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Wedge-tailed Eagles nesting at Upper Pinkerton 2014

pic3 th28th July 2014

Wedgies observing courting & mating on Mt Cottrell by Frances Overmars & Daryl Akers while planting in the crater of Mt Cottrell. A magnificent panorama but it was very cold & windy!
About a dozen Kangaroos were beside the track, a little way in from the front gate, out of the wind. They ignored us as we drove past them up the track. There were another 16 or so just beside the crater. They took off as we came close.

Updated: Sunday, 08 March 2015 00:19


Koalas in Pinkerton

Koala hnb 10 12 07 thKoalas can still be seen in the woodland remnants around Melton.

Koalas appear to have made a tentative return to Pinkerton Forest. Quarterly bird surveys by Birdlife Australia and Pinkerton Landcare & Environment group have observed Koalas on three occasions in the twelve months.

Updated: Wednesday, 10 May 2017 15:24


Pinkerton Family Time Capsule Opening 8th November 2017 and Family Picnic

time capsule headstone thOfficial opening of time capsule

On Wednesday 8th November 2017 the time capsule placed in the memorial cairn in in 1931 and 1992 beside the family graves in Pinkerton Forest was opened in a ceremony attended by many dignitaries, reflecting the importance placed on the environmental, cultural and heritage values of Pinkerton Forest by Melton Council, Western Water and the State Government.

Updated: Monday, 12 February 2018 11:40


Pinkerton Family Heritage

European Heritage, Pinkerton Family
The area has an important historical significance for Melton and District. 
A Headstone erected by the descendants of the Pinkertons on the grave of  Margaret, wife of James Pinkerton, and 4 grandchildren.   A wooden feeding trough, still survives     A Plaque describing the Pinkerton Family history.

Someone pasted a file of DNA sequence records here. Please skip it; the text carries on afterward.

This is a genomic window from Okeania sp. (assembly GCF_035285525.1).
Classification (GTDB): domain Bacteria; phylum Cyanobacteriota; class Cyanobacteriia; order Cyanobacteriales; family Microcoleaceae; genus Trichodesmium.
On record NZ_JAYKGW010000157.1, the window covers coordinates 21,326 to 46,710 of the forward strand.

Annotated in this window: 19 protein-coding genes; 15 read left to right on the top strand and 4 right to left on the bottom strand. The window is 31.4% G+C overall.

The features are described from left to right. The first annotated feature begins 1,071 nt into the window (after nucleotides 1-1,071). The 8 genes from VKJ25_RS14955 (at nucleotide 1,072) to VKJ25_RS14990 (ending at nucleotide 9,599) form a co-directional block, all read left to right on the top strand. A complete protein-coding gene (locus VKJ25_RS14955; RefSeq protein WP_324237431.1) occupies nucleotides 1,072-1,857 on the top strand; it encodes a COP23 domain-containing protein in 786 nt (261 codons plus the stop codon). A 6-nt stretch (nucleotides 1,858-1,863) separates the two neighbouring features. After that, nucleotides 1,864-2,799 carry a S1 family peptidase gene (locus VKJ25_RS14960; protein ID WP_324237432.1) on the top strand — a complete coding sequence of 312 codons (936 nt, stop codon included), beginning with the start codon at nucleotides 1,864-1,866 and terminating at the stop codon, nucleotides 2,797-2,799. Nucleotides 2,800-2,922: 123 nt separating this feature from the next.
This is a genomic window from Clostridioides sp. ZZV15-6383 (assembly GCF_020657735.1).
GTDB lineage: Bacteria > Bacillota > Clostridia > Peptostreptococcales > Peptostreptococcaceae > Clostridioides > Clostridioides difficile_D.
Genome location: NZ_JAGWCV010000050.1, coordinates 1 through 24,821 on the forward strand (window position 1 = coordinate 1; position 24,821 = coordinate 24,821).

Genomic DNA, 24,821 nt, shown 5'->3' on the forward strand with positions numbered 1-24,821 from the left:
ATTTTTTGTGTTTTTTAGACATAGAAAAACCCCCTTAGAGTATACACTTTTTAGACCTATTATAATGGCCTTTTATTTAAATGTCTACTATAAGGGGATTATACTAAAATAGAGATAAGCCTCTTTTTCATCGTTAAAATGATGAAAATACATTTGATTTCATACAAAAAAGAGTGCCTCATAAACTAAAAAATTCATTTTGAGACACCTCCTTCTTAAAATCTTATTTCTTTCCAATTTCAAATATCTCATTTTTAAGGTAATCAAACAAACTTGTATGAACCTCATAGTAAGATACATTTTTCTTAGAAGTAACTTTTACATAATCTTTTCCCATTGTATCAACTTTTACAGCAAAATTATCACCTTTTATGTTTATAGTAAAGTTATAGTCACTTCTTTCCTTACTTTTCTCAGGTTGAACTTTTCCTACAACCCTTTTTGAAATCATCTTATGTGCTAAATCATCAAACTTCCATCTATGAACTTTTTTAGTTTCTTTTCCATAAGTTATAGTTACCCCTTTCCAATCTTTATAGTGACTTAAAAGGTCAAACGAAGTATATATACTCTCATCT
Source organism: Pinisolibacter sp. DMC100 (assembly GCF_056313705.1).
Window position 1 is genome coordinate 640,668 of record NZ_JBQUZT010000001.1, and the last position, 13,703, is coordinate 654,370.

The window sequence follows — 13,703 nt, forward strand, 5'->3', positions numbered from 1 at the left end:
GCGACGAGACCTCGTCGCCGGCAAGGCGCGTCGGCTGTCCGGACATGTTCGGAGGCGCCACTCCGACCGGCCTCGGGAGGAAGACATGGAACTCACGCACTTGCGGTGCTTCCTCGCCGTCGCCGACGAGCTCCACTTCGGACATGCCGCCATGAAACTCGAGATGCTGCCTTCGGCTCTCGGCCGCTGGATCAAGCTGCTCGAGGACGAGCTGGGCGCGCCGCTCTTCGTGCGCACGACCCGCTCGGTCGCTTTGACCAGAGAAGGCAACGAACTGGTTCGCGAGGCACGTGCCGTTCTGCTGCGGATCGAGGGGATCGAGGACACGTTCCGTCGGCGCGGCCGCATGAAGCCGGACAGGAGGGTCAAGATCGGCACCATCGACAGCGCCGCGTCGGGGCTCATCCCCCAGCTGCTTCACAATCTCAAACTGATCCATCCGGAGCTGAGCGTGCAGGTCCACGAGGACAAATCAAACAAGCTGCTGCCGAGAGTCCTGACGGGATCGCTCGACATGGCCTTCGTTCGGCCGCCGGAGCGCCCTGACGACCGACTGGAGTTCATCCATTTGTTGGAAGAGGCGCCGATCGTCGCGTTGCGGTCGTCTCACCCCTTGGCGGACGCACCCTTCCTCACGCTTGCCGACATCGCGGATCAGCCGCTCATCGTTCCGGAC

Historical Note:

James and Margaret Pinkerton & Family left Glasgow, Scotland on 8 July 1839 - sailing from Greenock on the Barque "Superb".  They arrived at Port Phillip on 4 December 1839.  In 1840 they settled in the Keilor District on a property called "Chamois Ponds".  In 1848 the property was burnt-out and the family moved to the Werribee River, settling on the new property "Yaloke".   In 1855 Margaret Pinkerton died & was buried in Pinkerton Forest.  Between 1857 & 1860 4 grandchildren died (aged 9,8,1 & 2 years) and were also buried in the forest. A cairn was erected over the graves in 1931.   After adverse times W J Clarke ("Big Clarke") acquired the property in 1862 and James Pinkerton retired to Bacchus Marsh where he died in 1869.

Descendants of Note:

Archibald James Campbell

-Expertise in Australian Birds & Native flowers, particularly Wattles.

A J Campbell was one of the founders of Wattle Day, and he planted wattles around the original cairn in the forest.

Yellow Wattle

It is the shining glory of our hills and streams:
when other flowers lie hidden, it radiates boldly forth
its richest treasures of gold. It redeems the wilderness,
and illuminates the ragged breaks between the scrub.

Floods will not drown it, nor fire destroy it:
After forest fires, seeds germinate more freely.
When neglected, it flourishes, yet it takes kindly
to cultivation, in park and beside the roadside verge.

Poets and prophets have searched for epithets: